He didn't whisper. He shouted, "Scrappy? SCRAPPY! Knock it off there, Marlo. She isn't the scrappy kind. She's a good, solid citizen. Quit filling her head with these dangerous notions of scrappy. Don't you know where it could lead???"

I'm sure you can guess where it went from here. Yeah, Marlo and Tricky Dick climbed up my hair to the top of my head where Marlo showed just how scrappy she can be by putting Dick in a sleeper headlock until he went *poof*.  Then she stomped her foot (which kind of hurt) and said, "Make the quilt YOU want, Mary!" Then she went *poof* too.

Well, I wanted to make a scrappy quilt. I really really did. But while Marlo had won the battle, she had not, apparently won the war, because Dick wouldn't leave me alone. I stood in front of my fabric stash paralyzed. I really, truly did not know where to begin, and Dick was hissing at me, "You don't understand how colors work together. It will all turn to mud, MUD I say! You have to be artistic to make scrappy work, and you, sister, are no artist. That's a good thing! Artists are dangerous, subversive types. You are not now, nor have you ever been scrappy. You, you are a good girl. You model good, orderly behavior for your children, so they will become good, orderly citizens too."

What will Mary do? Who will win this battle for the scrap bin?
Stay tuned!


  1. Mary, this post is priceless! I have been thinking about making this quilt too...but with more order. LOL! Can't wait to see how this story ends!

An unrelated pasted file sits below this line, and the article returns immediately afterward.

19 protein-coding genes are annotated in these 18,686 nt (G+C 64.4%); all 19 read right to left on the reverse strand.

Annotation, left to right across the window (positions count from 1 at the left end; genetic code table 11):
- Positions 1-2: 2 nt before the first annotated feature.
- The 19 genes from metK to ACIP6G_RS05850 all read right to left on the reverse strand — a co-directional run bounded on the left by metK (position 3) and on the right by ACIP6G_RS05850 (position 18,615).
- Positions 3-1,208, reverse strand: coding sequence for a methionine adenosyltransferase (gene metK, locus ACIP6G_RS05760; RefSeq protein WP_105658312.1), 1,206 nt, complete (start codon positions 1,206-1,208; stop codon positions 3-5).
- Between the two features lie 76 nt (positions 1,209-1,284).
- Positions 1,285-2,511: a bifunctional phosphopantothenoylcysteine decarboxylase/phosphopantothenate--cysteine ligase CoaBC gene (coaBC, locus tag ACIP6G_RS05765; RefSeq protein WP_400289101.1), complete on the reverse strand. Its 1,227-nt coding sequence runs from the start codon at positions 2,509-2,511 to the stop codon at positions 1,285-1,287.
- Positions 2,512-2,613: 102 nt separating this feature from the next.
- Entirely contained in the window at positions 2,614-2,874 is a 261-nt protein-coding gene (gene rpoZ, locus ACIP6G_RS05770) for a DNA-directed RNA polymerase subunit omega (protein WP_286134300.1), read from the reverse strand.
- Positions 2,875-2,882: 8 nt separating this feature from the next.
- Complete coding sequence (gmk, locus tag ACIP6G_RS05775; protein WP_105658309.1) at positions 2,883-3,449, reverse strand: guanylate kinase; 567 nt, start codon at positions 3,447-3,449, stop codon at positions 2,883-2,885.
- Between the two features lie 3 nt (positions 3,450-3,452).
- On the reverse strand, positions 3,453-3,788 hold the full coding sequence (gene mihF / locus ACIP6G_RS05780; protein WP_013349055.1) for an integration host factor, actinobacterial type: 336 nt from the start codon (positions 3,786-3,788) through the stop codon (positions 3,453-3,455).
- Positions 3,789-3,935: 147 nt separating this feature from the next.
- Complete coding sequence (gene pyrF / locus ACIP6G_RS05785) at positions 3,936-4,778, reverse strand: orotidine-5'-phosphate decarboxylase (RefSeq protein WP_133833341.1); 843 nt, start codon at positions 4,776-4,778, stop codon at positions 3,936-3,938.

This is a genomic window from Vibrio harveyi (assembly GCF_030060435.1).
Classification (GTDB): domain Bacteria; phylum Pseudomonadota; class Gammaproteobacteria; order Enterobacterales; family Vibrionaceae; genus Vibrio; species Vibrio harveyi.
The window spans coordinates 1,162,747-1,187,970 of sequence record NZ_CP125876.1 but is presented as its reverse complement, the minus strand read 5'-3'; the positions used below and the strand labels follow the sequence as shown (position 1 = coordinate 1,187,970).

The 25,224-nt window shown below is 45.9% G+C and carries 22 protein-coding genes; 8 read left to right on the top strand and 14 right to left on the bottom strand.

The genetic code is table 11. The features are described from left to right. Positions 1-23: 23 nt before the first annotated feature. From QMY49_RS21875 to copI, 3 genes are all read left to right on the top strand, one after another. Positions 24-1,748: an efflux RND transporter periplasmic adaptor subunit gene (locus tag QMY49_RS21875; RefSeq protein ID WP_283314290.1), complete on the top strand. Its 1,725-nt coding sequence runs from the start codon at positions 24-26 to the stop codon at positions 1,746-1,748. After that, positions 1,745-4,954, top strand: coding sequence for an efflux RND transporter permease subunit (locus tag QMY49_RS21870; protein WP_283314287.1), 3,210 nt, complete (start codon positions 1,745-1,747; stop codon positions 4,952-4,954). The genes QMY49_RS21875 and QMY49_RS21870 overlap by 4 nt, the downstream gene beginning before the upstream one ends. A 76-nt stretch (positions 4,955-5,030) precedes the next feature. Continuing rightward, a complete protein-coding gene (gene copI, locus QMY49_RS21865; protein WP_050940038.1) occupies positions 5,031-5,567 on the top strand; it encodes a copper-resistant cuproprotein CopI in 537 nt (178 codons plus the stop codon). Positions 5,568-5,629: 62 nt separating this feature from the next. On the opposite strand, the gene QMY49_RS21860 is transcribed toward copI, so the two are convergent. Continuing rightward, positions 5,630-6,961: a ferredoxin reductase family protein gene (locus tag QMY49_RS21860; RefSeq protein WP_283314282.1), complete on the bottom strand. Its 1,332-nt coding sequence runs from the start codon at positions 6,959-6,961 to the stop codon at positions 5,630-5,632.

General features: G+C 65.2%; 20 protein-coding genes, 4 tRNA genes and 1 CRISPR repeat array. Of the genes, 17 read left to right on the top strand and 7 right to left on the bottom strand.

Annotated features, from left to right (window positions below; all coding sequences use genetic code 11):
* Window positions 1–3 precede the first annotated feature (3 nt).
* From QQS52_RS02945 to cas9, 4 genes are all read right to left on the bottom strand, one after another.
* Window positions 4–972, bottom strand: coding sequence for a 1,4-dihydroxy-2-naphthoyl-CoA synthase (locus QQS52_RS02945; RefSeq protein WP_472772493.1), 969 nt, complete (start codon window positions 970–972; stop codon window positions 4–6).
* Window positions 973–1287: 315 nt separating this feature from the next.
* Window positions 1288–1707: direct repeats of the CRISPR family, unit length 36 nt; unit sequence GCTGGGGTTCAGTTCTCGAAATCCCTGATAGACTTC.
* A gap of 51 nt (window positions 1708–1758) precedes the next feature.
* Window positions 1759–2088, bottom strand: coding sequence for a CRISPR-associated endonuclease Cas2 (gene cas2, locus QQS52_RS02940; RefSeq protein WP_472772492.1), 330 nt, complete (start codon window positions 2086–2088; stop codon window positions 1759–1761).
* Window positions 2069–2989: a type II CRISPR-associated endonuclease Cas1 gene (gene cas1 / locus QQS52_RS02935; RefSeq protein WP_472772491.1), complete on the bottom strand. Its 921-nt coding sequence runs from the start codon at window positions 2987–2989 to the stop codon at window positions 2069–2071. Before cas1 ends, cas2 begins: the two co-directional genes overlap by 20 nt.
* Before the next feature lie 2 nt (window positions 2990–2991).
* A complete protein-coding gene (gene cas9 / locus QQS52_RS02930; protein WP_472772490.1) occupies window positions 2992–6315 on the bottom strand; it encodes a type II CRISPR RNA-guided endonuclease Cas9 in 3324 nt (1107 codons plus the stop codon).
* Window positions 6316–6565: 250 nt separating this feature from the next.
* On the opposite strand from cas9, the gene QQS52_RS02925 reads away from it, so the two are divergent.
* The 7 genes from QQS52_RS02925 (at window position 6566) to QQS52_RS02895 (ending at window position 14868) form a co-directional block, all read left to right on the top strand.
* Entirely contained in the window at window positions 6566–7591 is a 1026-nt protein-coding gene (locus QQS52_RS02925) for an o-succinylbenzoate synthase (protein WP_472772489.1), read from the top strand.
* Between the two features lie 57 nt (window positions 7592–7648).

2. Ha ha... you got me to laughing along with you (I imagine you laughing as you wrote this.)
    The magic of scrappy is that it will NOT turn to mud. You don't have to be an artist to do it. In fact, the more colors and designs you put into it, the better it will look. The only thing that really matters is value contrast. (light against dark against light......)
    Go for scrappy now, you can do it. You don't believe me? Ask "That Girl" she will tell you I am right.
    Diamonds, Daisies, Snowflakes,
    That Girl
    Chestnuts, Rainbows, Springtime...
    Is That Girl ! you remember the theme song now?

  3. Oh Mary you are a classic! Good luck with it - I await more on your adventures with anticipation.

  4. What a hilarious post! I actually came here from Erin's (dog under my desk) post about reattaching the zipper pull and now I have to subscribe. I have wanted to join in the scrappy trip too but I just am overwhelmed right now with other projects. Plus I love the quilts I see, I am just not sold on it being my style yet. :) Good luck I will keep a watch out on blogger and IG for your progress!

  5. I love your 'demon and angel' dialogue! I have them often myself. As free spirited as I tend to be, I also had trouble at first. I tried to blame it on the fact that my so-called stash is pathetic. In reality, I was trying to control it too much! Like Gene said, focus on lights and dark and it will come together - it worked for me :)

  6. The list of artists who contributed is amazing, Michael Jackson in the 1970s and Diana Ross among others. I know that the 1970s was truly the first decade of female empowerment. I completely understand the type of thinking that just does not allow for figuratively throwing a can of paint against a wall and making it work.

    PhD by Publication